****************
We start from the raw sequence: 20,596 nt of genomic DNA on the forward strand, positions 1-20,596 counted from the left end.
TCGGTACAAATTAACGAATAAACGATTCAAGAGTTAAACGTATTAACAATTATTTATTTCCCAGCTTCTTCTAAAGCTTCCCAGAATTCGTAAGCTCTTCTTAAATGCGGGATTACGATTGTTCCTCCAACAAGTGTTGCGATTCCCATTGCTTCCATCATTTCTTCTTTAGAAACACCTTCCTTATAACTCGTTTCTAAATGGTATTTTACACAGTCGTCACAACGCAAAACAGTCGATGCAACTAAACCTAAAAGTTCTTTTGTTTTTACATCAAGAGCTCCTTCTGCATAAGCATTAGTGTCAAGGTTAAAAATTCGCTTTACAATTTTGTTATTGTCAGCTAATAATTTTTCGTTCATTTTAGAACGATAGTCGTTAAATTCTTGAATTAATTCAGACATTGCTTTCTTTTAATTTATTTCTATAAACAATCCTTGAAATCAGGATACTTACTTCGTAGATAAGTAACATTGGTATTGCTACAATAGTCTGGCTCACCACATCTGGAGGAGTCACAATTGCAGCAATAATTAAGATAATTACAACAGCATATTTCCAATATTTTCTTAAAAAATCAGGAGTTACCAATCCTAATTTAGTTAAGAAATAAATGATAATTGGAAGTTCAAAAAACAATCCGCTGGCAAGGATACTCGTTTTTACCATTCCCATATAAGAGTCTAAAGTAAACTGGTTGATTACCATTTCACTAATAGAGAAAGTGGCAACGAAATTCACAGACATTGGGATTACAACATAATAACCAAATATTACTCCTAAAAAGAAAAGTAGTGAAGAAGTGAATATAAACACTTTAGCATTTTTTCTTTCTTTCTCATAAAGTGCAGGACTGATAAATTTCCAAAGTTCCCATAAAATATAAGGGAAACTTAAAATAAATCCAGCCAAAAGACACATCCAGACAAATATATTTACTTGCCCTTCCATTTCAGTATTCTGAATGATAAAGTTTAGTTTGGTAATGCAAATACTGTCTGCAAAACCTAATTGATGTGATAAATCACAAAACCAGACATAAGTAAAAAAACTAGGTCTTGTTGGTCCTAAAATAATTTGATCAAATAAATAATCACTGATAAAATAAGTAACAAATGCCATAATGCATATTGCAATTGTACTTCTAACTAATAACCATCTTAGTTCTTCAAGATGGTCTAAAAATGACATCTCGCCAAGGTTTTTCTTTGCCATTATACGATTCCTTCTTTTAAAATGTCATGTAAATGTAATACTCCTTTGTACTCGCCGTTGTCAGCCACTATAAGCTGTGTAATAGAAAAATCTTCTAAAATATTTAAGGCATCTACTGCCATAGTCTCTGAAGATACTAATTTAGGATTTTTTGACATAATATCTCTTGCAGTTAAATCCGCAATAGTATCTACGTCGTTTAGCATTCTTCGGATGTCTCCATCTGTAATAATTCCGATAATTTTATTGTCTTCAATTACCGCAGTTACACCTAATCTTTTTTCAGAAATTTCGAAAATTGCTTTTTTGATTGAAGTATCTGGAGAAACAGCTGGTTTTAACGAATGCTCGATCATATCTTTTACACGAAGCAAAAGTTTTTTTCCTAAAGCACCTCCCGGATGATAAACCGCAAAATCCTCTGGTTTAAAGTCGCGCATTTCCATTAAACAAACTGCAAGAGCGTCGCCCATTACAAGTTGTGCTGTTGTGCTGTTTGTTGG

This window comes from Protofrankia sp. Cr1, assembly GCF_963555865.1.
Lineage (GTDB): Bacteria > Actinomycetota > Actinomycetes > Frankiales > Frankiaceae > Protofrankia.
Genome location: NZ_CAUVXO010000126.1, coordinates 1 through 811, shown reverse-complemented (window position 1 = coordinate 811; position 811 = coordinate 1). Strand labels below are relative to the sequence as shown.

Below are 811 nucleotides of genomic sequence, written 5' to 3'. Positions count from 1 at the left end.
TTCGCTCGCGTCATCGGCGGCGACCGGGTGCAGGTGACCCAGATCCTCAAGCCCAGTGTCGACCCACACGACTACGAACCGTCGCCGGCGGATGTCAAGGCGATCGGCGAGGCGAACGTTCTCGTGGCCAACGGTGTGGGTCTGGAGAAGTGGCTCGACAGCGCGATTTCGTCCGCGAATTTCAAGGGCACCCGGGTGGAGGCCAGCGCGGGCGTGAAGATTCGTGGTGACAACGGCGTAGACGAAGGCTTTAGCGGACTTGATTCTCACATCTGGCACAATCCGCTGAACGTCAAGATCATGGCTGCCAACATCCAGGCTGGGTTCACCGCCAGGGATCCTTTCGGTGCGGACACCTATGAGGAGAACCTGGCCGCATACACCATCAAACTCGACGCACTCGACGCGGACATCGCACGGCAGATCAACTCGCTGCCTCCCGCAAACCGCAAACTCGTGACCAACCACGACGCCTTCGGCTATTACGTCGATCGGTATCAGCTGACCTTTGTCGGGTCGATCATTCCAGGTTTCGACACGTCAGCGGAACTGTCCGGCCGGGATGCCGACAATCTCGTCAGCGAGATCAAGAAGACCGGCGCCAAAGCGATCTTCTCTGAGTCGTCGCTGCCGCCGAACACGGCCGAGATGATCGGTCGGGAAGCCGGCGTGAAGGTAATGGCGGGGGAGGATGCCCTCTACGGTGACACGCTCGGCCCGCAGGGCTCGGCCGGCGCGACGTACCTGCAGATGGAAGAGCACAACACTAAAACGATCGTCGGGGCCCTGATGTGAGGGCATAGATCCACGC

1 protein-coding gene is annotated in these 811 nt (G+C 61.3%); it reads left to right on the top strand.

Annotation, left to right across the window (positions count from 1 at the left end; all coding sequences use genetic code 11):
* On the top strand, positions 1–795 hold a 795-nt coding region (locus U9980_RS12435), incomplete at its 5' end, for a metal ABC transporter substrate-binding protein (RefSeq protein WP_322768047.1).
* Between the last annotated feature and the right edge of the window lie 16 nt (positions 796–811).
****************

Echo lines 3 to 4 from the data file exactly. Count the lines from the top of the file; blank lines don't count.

This window comes from Protofrankia sp. Cr1, assembly GCF_963555865.1.
Lineage (GTDB): Bacteria > Actinomycetota > Actinomycetes > Frankiales > Frankiaceae > Protofrankia.